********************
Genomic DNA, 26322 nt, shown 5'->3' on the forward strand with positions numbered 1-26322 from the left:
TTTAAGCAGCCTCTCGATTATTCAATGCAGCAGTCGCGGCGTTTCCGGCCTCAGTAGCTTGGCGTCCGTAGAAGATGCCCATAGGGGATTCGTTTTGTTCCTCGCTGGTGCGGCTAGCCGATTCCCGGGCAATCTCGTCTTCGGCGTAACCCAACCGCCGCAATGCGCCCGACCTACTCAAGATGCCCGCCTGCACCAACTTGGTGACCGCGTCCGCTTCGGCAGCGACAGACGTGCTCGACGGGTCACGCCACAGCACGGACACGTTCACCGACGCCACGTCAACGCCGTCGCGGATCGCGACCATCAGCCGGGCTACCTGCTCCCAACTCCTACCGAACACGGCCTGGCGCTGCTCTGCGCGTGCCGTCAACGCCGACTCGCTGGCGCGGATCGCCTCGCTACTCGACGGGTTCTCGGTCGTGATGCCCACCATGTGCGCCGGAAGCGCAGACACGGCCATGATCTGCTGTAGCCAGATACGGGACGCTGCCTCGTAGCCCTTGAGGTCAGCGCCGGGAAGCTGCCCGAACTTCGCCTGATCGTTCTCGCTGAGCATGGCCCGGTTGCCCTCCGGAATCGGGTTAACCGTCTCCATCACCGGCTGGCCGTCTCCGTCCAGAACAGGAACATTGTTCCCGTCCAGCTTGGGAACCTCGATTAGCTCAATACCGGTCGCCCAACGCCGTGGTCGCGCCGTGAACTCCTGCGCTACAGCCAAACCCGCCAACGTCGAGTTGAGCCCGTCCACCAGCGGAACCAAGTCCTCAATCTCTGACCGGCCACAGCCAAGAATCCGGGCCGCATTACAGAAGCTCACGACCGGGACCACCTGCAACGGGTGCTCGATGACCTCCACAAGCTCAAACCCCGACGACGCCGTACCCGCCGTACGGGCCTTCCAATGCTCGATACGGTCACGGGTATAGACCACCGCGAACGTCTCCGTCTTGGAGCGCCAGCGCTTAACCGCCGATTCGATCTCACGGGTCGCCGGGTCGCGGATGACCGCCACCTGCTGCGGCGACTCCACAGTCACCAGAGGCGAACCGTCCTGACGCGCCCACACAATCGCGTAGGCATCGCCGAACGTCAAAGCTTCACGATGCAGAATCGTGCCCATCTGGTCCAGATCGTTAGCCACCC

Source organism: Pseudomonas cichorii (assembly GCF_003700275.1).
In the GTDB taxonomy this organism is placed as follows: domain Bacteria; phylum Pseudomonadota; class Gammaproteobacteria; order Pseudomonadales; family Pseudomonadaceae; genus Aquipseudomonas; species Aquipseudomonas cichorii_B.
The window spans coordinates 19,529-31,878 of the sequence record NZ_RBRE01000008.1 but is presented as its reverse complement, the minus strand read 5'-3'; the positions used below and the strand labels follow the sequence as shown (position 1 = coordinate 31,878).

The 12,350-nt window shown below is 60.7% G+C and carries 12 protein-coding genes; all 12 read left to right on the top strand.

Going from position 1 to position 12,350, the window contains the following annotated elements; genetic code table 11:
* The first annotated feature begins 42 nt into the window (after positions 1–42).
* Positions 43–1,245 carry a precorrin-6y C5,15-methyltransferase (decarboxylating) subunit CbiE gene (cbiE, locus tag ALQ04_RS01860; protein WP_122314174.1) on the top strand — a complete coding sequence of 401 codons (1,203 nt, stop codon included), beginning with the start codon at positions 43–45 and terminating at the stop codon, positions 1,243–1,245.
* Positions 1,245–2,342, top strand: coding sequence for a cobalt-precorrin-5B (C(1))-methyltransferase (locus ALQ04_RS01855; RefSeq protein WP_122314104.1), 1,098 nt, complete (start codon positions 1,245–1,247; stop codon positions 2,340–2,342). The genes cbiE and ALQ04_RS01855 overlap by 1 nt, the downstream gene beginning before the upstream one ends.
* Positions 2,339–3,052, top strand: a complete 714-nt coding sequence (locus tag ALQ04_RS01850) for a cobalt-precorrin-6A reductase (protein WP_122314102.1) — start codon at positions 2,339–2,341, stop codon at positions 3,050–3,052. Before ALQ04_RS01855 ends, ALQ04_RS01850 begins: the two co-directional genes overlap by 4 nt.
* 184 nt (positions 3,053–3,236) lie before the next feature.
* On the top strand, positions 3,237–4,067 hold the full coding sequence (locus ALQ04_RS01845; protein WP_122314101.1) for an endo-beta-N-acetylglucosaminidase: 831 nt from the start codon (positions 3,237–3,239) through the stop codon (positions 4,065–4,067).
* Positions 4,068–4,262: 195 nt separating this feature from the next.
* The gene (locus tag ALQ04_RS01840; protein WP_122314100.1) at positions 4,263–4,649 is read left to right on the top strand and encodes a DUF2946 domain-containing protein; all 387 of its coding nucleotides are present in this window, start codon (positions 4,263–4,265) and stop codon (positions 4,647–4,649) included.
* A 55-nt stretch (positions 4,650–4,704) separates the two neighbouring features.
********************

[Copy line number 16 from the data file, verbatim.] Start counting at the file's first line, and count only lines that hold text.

* A 55-nt stretch (positions 4,650–4,704) separates the two neighbouring features.